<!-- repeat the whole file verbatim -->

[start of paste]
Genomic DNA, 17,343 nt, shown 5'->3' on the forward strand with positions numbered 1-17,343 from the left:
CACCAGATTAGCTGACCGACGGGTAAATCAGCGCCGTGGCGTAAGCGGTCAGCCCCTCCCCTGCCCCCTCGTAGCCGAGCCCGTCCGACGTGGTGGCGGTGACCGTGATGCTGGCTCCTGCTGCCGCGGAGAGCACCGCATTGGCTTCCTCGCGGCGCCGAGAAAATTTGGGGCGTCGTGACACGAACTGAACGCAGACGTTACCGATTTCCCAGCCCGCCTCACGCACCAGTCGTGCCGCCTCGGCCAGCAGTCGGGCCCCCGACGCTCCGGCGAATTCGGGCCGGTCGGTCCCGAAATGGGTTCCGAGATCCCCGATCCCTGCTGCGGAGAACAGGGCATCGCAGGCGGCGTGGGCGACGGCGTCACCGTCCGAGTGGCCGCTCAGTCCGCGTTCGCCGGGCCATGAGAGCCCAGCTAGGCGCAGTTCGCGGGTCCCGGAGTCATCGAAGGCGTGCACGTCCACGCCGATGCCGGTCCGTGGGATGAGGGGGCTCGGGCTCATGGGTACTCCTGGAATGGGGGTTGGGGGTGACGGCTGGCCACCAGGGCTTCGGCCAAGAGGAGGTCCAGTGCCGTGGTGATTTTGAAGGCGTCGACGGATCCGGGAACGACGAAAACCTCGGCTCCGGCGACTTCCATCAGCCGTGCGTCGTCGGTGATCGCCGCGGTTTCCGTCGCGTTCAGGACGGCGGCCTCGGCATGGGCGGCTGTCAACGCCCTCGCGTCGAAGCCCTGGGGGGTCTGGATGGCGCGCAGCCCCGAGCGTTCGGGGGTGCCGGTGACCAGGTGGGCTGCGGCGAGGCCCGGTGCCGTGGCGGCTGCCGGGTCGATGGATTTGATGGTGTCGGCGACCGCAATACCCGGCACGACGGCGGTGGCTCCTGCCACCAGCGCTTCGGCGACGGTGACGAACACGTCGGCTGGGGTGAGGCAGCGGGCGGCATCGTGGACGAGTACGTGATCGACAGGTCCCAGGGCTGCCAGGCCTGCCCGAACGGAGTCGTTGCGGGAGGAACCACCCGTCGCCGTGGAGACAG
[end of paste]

Genomic DNA, 17,343 nt, shown 5'->3' on the forward strand with positions numbered 1-17,343 from the left:
CACCAGATTAGCTGACCGACGGGTAAATCAGCGCCGTGGCGTAAGCGGTCAGCCCCTCCCCTGCCCCCTCGTAGCCGAGCCCGTCCGACGTGGTGGCGGTGACCGTGATGCTGGCTCCTGCTGCCGCGGAGAGCACCGCATTGGCTTCCTCGCGGCGCCGAGAAAATTTGGGGCGTCGTGACACGAACTGAACGCAGACGTTACCGATTTCCCAGCCCGCCTCACGCACCAGTCGTGCCGCCTCGGCCAGCAGTCGGGCCCCCGACGCTCCGGCGAATTCGGGCCGGTCGGTCCCGAAATGGGTTCCGAGATCCCCGATCCCTGCTGCGGAGAACAGGGCATCGCAGGCGGCGTGGGCGACGGCGTCACCGTCCGAGTGGCCGCTCAGTCCGCGTTCGCCGGGCCATGAGAGCCCAGCTAGGCGCAGTTCGCGGGTCCCGGAGTCATCGAAGGCGTGCACGTCCACGCCGATGCCGGTCCGTGGGATGAGGGGGCTCGGGCTCATGGGTACTCCTGGAATGGGGGTTGGGGGTGACGGCTGGCCACCAGGGCTTCGGCCAAGAGGAGGTCCAGTGCCGTGGTGATTTTGAAGGCGTCGACGGATCCGGGAACGACGAAAACCTCGGCTCCGGCGACTTCCATCAGCCGTGCGTCGTCGGTGATCGCCGCGGTTTCCGTCGCGTTCAGGACGGCGGCCTCGGCATGGGCGGCTGTCAACGCCCTCGCGTCGAAGCCCTGGGGGGTCTGGATGGCGCGCAGCCCCGAGCGTTCGGGGGTGCCGGTGACCAGGTGGGCTGCGGCGAGGCCCGGTGCCGTGGCGGCTGCCGGGTCGATGGATTTGATGGTGTCGGCGACCGCAATACCCGGCACGACGGCGGTGGCTCCTGCCACCAGCGCTTCGGCGACGGTGACGAACACGTCGGCTGGGGTGAGGCAGCGGGCGGCATCGTGGACGAGTACGTGATCGACAGGTCCCAGGGCTGCCAGGCCTGCCCGAACGGAGTCGTTGCGGGAGGAACCACCCGTCGCCGTGGAGACAG